Saturday, July 17, 2010

A Bank With a Unique Broker Niche

EverBank’s online-brokerage services aren’t cheap, but they include an intriguing way to park cash in nondollar investments.

BANKING GIANTS LIKE Wells Fargo and Bank of America aren’t the only ones offering online-brokerage services. Consider EverBank (http://www.everbank.com), which has been around for a decade, but just made it onto our radar.

Like most banks, the Jacksonville, Fla., lender doesn’t push the envelope on broker technology and pricing. For example, you’ll pay $10 a month for streaming real-time quotes, which are free to customers of most online brokers. However, EverBank does have a few tricks up its sleeve that can make it worthwhile for those interested in foreign currencies or precious metals, two areas that have gained more investor attention amid volatile equity markets.

A recent upgrade added Financial Manager, which is an account-consolidation tool powered by Yodlee. This allows you to view non-EverBank assets and liabilities, providing a more complete balance sheet. Using Yodlee’s secure log-in, customers enter their user IDs and passwords from other financial sites, such as those of brokerages, credit-card firms, and lenders, and the Financial Manager draws a more complete picture.

Says Jane Dulle, a senior vice president at EverBank: “One of our key value propositions is that customers can use our checking and money-market accounts to park their uninvested cash, and get a view of what’s going on with all their accounts at once.”

WORLD MARKETS IS EVERBANK’S specialty-business line, allowing clients to hold foreign currencies at relatively low minimums, as well as foreign-denominated money-market accounts. There are approximately 20 currencies available for money-market accounts, along with certificates of deposit (CDs). The bank also creates and sells index CDs that are set up along themes, such as petroleum countries or emerging markets.

EverBank also permits customers to hold gold or silver through its World Markets offering. You can buy “allocated” or “unallocated” metals. Allocated metals are owned directly by the investor, in the form of coins or bars held in custody by the bank. Unallocated metals aren’t owned directly by the purchaser, but have lower minimums and no storage fees.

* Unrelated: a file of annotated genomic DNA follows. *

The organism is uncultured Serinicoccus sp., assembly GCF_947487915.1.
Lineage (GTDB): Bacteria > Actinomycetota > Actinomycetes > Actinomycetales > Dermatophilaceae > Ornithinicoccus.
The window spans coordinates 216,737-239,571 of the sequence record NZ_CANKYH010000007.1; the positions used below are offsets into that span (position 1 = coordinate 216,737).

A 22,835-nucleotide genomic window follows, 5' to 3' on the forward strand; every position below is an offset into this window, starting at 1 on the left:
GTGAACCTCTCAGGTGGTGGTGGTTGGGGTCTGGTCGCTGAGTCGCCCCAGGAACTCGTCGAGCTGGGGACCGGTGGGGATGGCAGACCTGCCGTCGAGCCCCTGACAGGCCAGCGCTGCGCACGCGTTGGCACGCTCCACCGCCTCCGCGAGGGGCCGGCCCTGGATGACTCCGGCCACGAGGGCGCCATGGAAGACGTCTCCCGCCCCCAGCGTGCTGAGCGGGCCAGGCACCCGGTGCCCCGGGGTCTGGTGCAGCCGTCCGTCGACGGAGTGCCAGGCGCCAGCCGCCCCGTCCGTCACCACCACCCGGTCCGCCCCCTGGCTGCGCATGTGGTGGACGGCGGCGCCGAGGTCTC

Dulle says most of EverBank’s brokerage customers started out with a bank account, then opened a brokerage account for the convenience and the international products. Opening an additional account once your first one is in place requires only the filling in of a few fields. It takes just a few seconds.

One caveat: The bank’s brokerage fees are higher than average, especially after all the discounting throughout the industry earlier this year.

Domestic stock transactions are $10 per trade for up to 2,000 shares. Larger trades run an additional one cent per share. Options fees are also high–a base rate of $14.95 for online transactions, plus $1 to $1.50 per contract. Mutual funds can be purchased only with the help of a live broker, for $25 per trade.

Would I move all of my accounts here? I doubt it. This isn’t a site that will be useful for an active trader, especially one interested in options. I find the World Markets offerings intriguing, however, as a place to park excess cash in non-dollar investments.

The bank’s account-consolidation feature can be helpful, as well. I’ve been testing Mint (http://www.mint.com) for a couple of months and have some quibbles with the way it presents its reports. EverBank’s Financial Manager is more easily customized. 

Published in Barron’s, July 12, 2010

Posted by twcarey on 07/17 at 12:53 AM
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